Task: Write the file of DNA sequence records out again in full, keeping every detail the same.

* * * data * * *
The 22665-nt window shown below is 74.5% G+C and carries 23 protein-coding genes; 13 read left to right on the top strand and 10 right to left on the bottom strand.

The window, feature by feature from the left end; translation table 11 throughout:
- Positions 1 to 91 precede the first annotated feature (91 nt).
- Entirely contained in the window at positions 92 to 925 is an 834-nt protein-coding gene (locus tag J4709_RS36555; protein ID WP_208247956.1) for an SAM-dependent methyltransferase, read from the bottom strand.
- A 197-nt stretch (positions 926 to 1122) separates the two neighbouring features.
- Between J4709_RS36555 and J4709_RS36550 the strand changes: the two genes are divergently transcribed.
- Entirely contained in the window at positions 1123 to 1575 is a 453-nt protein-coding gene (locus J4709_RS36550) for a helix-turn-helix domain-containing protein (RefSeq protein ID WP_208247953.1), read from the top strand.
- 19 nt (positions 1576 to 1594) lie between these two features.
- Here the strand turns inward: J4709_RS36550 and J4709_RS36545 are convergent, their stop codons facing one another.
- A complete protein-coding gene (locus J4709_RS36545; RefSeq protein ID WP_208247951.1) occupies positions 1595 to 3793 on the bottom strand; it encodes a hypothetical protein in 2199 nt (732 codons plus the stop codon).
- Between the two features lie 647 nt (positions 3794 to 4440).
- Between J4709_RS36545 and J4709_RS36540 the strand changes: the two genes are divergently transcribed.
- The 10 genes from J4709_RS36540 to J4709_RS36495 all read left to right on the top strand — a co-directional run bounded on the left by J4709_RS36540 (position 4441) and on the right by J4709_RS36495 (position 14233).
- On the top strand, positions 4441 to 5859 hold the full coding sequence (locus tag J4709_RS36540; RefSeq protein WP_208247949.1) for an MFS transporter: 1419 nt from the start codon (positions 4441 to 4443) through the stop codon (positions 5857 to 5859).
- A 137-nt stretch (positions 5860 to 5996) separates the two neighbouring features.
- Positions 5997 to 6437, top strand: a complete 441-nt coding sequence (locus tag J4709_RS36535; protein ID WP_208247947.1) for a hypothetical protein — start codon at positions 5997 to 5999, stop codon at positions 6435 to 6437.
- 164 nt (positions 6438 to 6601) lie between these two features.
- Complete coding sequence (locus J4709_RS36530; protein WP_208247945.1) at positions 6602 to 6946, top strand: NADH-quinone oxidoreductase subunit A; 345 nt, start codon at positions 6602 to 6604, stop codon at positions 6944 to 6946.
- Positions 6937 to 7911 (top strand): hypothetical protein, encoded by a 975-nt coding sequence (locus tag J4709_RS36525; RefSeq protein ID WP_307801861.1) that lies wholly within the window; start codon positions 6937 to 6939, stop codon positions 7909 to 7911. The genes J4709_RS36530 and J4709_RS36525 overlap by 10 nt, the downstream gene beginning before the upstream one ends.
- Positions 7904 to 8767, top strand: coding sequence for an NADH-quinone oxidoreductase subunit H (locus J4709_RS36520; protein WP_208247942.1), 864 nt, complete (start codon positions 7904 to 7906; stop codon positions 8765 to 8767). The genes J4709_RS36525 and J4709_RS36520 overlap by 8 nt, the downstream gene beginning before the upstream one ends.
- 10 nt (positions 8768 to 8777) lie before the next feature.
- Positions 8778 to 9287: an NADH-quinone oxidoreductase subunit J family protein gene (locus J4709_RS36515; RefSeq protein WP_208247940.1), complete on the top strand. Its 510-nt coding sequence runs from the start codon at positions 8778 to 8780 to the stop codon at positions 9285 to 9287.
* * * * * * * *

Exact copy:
The 22665-nt window shown below is 74.5% G+C and carries 23 protein-coding genes; 13 read left to right on the top strand and 10 right to left on the bottom strand.

The window, feature by feature from the left end; translation table 11 throughout:
- Positions 1 to 91 precede the first annotated feature (91 nt).
- Entirely contained in the window at positions 92 to 925 is an 834-nt protein-coding gene (locus tag J4709_RS36555; protein ID WP_208247956.1) for an SAM-dependent methyltransferase, read from the bottom strand.
- A 197-nt stretch (positions 926 to 1122) separates the two neighbouring features.
- Between J4709_RS36555 and J4709_RS36550 the strand changes: the two genes are divergently transcribed.
- Entirely contained in the window at positions 1123 to 1575 is a 453-nt protein-coding gene (locus J4709_RS36550) for a helix-turn-helix domain-containing protein (RefSeq protein ID WP_208247953.1), read from the top strand.
- 19 nt (positions 1576 to 1594) lie between these two features.
- Here the strand turns inward: J4709_RS36550 and J4709_RS36545 are convergent, their stop codons facing one another.
- A complete protein-coding gene (locus J4709_RS36545; RefSeq protein ID WP_208247951.1) occupies positions 1595 to 3793 on the bottom strand; it encodes a hypothetical protein in 2199 nt (732 codons plus the stop codon).
- Between the two features lie 647 nt (positions 3794 to 4440).
- Between J4709_RS36545 and J4709_RS36540 the strand changes: the two genes are divergently transcribed.
- The 10 genes from J4709_RS36540 to J4709_RS36495 all read left to right on the top strand — a co-directional run bounded on the left by J4709_RS36540 (position 4441) and on the right by J4709_RS36495 (position 14233).
- On the top strand, positions 4441 to 5859 hold the full coding sequence (locus tag J4709_RS36540; RefSeq protein WP_208247949.1) for an MFS transporter: 1419 nt from the start codon (positions 4441 to 4443) through the stop codon (positions 5857 to 5859).
- A 137-nt stretch (positions 5860 to 5996) separates the two neighbouring features.
- Positions 5997 to 6437, top strand: a complete 441-nt coding sequence (locus tag J4709_RS36535; protein ID WP_208247947.1) for a hypothetical protein — start codon at positions 5997 to 5999, stop codon at positions 6435 to 6437.
- 164 nt (positions 6438 to 6601) lie between these two features.
- Complete coding sequence (locus J4709_RS36530; protein WP_208247945.1) at positions 6602 to 6946, top strand: NADH-quinone oxidoreductase subunit A; 345 nt, start codon at positions 6602 to 6604, stop codon at positions 6944 to 6946.
- Positions 6937 to 7911 (top strand): hypothetical protein, encoded by a 975-nt coding sequence (locus tag J4709_RS36525; RefSeq protein ID WP_307801861.1) that lies wholly within the window; start codon positions 6937 to 6939, stop codon positions 7909 to 7911. The genes J4709_RS36530 and J4709_RS36525 overlap by 10 nt, the downstream gene beginning before the upstream one ends.
- Positions 7904 to 8767, top strand: coding sequence for an NADH-quinone oxidoreductase subunit H (locus J4709_RS36520; protein WP_208247942.1), 864 nt, complete (start codon positions 7904 to 7906; stop codon positions 8765 to 8767). The genes J4709_RS36525 and J4709_RS36520 overlap by 8 nt, the downstream gene beginning before the upstream one ends.
- 10 nt (positions 8768 to 8777) lie before the next feature.
- Positions 8778 to 9287: an NADH-quinone oxidoreductase subunit J family protein gene (locus J4709_RS36515; RefSeq protein WP_208247940.1), complete on the top strand. Its 510-nt coding sequence runs from the start codon at positions 8778 to 8780 to the stop codon at positions 9285 to 9287.